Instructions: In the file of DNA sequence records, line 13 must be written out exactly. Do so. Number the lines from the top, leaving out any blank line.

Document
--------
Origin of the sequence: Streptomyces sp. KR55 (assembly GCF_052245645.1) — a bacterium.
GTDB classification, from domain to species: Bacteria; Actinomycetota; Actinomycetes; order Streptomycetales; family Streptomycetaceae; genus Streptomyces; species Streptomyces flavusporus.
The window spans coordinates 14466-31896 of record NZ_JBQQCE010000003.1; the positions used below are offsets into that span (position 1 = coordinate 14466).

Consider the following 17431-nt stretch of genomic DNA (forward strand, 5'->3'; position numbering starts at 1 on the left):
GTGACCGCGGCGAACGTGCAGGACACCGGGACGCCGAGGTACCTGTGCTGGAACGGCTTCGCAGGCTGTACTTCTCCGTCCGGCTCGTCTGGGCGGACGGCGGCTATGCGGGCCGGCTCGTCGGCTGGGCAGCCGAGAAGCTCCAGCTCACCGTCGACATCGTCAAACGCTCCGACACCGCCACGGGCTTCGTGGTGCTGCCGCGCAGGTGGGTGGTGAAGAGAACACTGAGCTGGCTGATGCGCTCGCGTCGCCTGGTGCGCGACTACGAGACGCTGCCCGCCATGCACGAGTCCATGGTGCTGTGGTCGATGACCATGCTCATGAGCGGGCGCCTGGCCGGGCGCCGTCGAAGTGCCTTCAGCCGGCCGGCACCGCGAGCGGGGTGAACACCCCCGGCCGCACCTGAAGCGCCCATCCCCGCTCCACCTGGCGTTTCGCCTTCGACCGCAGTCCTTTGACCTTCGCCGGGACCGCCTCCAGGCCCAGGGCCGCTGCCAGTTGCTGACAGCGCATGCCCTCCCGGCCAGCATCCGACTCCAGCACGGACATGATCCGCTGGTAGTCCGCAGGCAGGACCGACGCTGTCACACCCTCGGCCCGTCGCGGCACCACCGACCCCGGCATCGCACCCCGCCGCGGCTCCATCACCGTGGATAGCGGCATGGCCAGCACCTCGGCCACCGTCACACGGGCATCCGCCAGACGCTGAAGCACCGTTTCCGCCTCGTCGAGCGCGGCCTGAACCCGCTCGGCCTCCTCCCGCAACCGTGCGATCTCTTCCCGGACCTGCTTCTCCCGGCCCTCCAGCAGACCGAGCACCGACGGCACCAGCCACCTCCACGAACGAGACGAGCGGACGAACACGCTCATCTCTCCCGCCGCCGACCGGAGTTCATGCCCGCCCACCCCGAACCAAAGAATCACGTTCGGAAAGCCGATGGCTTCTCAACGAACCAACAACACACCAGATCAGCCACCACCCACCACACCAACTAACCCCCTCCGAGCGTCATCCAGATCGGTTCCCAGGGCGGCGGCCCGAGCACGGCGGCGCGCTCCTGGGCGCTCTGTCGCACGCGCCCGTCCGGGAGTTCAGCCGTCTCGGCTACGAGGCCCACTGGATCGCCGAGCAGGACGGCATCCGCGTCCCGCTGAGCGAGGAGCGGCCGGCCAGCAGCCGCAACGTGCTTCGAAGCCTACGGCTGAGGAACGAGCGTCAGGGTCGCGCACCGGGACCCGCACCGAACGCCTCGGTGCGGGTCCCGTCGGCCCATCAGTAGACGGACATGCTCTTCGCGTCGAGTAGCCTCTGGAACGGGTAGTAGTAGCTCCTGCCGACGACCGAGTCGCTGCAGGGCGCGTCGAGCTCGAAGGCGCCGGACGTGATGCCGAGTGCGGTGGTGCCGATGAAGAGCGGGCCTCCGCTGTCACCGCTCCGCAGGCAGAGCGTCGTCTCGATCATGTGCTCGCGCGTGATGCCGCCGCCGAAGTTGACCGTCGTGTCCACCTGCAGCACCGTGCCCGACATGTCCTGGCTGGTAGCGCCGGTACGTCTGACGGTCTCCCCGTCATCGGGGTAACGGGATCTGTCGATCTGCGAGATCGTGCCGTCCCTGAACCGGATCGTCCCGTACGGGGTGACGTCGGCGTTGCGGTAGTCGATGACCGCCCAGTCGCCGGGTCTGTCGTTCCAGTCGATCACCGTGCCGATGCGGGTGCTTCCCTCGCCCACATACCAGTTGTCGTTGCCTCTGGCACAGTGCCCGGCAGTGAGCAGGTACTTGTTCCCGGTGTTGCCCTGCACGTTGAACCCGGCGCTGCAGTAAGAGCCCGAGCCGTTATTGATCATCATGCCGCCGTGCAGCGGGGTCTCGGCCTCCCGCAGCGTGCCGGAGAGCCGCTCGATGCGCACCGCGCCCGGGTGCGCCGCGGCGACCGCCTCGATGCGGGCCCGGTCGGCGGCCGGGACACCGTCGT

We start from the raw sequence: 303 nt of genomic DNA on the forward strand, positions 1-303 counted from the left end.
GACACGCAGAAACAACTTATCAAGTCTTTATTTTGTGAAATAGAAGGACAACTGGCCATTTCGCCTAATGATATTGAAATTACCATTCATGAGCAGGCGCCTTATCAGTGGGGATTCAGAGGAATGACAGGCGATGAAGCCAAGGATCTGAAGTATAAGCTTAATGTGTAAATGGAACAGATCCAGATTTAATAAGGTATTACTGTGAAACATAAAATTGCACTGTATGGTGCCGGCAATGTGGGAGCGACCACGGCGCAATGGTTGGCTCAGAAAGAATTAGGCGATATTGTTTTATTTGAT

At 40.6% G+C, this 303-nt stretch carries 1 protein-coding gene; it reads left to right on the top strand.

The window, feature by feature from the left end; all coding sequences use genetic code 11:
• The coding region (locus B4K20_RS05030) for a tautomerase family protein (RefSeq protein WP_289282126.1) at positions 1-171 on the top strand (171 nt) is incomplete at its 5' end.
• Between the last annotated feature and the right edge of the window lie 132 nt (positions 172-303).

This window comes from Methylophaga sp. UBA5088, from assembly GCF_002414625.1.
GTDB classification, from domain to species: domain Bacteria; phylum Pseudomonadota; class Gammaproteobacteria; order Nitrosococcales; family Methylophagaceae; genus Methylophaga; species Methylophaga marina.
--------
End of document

GTDB classification, from domain to species: domain Bacteria; phylum Pseudomonadota; class Gammaproteobacteria; order Nitrosococcales; family Methylophagaceae; genus Methylophaga; species Methylophaga marina.